This year I’m embarking on a personal Diversity and Inclusivity Challenge. This involves trying to ensure at least half of all the books I read each month feature either diversity or an inclusive, accepting world. I’ve defined diversity as involving books focused on one group (non-white because too many books have already featured enough white only characters) or featuring a varied and diverse cast. Inclusivity here refers to worlds that accept the differences between people/creatures with no or very little disparaging remarks. So, how did I do in May?
I read 7 books, 5 of which were a diverse or inclusive read. Considering May was a flurry of end of school year activities for both kids (plus my daughter’s preschool graduation) and preparations for re-enrollment in the classroom for the upcoming school year, I’m surprised I really read anything, much less so many that fulfilled my challenge this month!
The Diverse Books
Neruda on the Park by Cleyvis Natera is set in a fictional predominantly Dominican part of NYC. It’s centered on a mother and daughter, in which the daughter was raised to be more American and spends much of the book dating a white man her mother despises because he’s building luxury condos in their neighborhood and forcing them out. I loved that this focused on Dominican Americans and a bit of what their experience in America is like, but really focuses on Dominicans in America. This family is one of black Dominicans, who surprise several very minor characters when they start speaking in Spanish, their first language. But this book also features a romance between a black Dominican woman and a white man, which was really only opposed by the mother.
The Stardust Thief by Chelsea Abdullah is an Arabian-inspired fantasy novel that also drew on inspiration from One Thousand and One Nights. Simply put, it’s a quest story centered around a merchant and her mysterious bodyguard, a prince, and a thief sent to protect the prince. While all the characters are Middle Eastern (I presume), there are two groups of beings: humans and jinn. There’s no love between them, generally, and both groups regularly hunt each other, so I’d say there’s diversity, but definitely no real acceptance of either group by the other.
The Daughters of Firth Tales by Willow is a collection of four connected tales that follow after the events of On a Blue Moon. Set after Willow is taken to Earth from the Blue Moon along with a couple of other Blue Mooners, these tales feature a diverse cast, including Black, Asian, and Indigenous peoples. They’re brought together across time and space by meddling creatures and left to be pawns in their games. Sometimes they were on the same team, sometimes they were rivals, but there was an incredible message of hope, love, and family that permeated the entire collection.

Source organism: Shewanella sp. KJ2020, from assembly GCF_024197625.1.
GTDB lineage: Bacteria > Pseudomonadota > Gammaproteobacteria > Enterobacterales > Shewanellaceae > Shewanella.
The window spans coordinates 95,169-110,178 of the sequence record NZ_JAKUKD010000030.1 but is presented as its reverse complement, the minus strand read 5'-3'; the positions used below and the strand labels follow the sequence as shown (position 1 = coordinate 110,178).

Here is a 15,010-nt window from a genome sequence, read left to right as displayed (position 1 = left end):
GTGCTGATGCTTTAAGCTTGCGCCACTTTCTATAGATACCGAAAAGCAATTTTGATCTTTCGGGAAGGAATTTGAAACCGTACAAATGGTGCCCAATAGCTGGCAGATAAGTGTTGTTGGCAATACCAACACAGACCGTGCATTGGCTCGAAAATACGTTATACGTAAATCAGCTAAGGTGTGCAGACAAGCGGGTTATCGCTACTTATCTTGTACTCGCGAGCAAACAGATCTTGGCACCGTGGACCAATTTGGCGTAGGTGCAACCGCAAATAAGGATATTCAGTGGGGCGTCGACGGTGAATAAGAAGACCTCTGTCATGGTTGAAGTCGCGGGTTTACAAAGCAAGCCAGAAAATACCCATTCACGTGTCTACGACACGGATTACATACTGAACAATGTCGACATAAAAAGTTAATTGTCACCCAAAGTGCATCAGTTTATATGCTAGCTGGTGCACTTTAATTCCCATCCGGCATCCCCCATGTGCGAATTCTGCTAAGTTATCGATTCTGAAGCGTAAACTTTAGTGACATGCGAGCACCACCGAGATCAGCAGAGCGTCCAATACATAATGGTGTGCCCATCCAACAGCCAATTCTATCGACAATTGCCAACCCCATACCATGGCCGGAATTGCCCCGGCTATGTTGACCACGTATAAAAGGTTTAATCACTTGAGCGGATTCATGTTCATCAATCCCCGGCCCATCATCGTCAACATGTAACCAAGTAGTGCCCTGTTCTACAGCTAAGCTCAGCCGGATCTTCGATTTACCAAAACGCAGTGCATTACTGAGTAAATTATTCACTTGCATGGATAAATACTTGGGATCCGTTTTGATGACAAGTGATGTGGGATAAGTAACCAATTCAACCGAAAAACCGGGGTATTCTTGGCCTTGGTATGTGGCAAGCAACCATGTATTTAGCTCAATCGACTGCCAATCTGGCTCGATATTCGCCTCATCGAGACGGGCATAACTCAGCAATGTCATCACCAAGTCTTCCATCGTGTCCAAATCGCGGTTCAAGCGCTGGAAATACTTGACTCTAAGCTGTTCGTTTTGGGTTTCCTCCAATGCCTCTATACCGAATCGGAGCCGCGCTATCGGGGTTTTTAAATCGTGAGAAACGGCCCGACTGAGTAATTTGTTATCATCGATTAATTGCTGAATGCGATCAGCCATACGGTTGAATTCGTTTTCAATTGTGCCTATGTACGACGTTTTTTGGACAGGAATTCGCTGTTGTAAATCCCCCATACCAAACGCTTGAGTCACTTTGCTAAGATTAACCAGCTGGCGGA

The Inclusive Books
Not this time.
The Diverse AND Inclusive Books
From Bad to Cursed by Lana Harper is the second in this series about witches living in a small Midwestern town. This one features a romance between a young Black man, Rowan, from a family that specializes in life magic and a young woman, Isidora, from what appears to be a Russian family that specializes in death magic. There are also some really fun glimpses of the couple from the first book, Emmy and Talia, so it was great to see a little more of their very sweet relationship. Other than some of the characters wondering why Issa is falling so hard for someone she’s completely at odds with and who she hates with a passion, all these relationships are just completely normal for this town.
Piano Zen by Thomas Rheingans is a cross between an introduction to a piano teaching method and children’s fantasy, but I thought it worked really well. There isn’t much beyond a young boy, William, learning to play the piano through the Piano Zen method, but his adventures in a fantasy world with talking animals and patient and wonderful masters was a lot of fun. The diversity and inclusivity, though, can be found in his real world, the City of Nightengale. It sounds like an incredible fictional city in the Pacific Northwest where much of the city’s success actually rested on the partnership between a white man and a Black man, whose descendant ends up being a close and dear friend to William. Even the marketplace they frequent highlights a variety of cultures, and I only got the sense it was very much appreciated and well-loved.
None here this time.
The Knave of Secrets by Alex Livingston is a fantasy novel that revolves around gambling games and card sharping. The world appears to be Spanish and French inspired, but I struggled to find any specifics beyond titles for the more affluent characters. The characters themselves were also mostly nondescript, with one appearing to be a blond middle-aged man and another a severely pale skinned woman of a group of wandering people everyone despises. This is probably pretty good if you’re interested in card games, gambling, and cheating at those games because that world is incredibly in-depth, but the story itself really struggled with pacing and probably bit off more than it could chew.
The Splendid City by Karen Heuler is my current read, so I’m reserving judgment on where to place it. So far, it appears to be set in a bizarre little city full of misinformation that everyone just goes along with. But there’s a witch and her cat-who-used-to-be-human (her fault he’s a cat now), so it’s an entertaining read, though I’m thinking there isn’t any diversity here.
Thanks for reading!